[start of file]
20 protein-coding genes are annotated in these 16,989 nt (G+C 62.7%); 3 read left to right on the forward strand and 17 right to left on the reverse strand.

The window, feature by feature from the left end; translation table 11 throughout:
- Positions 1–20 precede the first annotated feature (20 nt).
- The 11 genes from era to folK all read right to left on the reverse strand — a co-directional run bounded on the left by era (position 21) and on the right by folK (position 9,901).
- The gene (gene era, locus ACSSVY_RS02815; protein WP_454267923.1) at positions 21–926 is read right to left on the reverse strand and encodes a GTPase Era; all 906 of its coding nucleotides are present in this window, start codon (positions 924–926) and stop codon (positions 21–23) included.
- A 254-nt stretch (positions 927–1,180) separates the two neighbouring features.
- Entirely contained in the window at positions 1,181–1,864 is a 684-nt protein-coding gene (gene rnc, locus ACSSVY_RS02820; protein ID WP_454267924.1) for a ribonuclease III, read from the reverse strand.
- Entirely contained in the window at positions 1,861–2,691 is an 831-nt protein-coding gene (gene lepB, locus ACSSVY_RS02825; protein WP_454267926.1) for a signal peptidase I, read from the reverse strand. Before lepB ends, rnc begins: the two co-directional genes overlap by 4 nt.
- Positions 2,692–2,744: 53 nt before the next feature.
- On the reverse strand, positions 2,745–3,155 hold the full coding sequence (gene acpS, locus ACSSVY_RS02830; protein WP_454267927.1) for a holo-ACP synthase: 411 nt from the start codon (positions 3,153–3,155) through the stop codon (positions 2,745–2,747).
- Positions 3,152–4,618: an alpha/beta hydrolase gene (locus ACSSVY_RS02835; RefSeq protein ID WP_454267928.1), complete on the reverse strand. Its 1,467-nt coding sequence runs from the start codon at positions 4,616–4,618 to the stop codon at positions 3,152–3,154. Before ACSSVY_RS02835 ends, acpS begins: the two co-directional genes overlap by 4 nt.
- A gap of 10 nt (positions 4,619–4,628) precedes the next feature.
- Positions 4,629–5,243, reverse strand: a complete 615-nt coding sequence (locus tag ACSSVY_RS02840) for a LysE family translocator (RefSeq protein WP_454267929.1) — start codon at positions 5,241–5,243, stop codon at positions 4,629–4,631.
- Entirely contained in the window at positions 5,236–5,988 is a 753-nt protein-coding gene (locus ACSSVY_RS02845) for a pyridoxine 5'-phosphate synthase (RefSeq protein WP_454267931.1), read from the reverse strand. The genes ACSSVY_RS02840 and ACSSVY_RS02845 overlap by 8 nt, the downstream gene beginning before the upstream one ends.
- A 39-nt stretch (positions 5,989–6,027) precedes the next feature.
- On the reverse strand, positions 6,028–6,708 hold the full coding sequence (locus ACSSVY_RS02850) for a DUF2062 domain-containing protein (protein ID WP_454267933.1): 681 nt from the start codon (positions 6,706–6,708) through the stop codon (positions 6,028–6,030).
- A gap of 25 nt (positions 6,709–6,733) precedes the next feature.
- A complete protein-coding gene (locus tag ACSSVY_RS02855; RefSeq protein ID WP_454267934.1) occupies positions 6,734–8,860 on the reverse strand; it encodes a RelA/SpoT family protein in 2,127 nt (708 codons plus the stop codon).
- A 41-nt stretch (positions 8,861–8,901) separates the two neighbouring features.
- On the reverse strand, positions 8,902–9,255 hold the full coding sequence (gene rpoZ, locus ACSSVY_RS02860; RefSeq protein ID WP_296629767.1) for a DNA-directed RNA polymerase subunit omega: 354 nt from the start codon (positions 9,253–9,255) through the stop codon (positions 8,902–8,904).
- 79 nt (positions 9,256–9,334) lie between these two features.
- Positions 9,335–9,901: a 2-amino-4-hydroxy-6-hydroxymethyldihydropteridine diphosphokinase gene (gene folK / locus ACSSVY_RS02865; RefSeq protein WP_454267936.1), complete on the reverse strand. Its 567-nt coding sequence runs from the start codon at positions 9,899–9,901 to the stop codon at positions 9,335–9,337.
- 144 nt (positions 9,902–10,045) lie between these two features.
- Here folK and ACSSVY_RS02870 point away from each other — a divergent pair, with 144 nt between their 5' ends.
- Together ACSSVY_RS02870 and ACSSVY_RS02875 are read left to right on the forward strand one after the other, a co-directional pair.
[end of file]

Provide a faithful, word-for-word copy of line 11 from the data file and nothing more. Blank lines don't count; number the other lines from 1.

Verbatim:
- Positions 3,152–4,618: an alpha/beta hydrolase gene (locus ACSSVY_RS02835; RefSeq protein ID WP_454267928.1), complete on the reverse strand. Its 1,467-nt coding sequence runs from the start codon at positions 4,616–4,618 to the stop codon at positions 3,152–3,154. Before ACSSVY_RS02835 ends, acpS begins: the two co-directional genes overlap by 4 nt.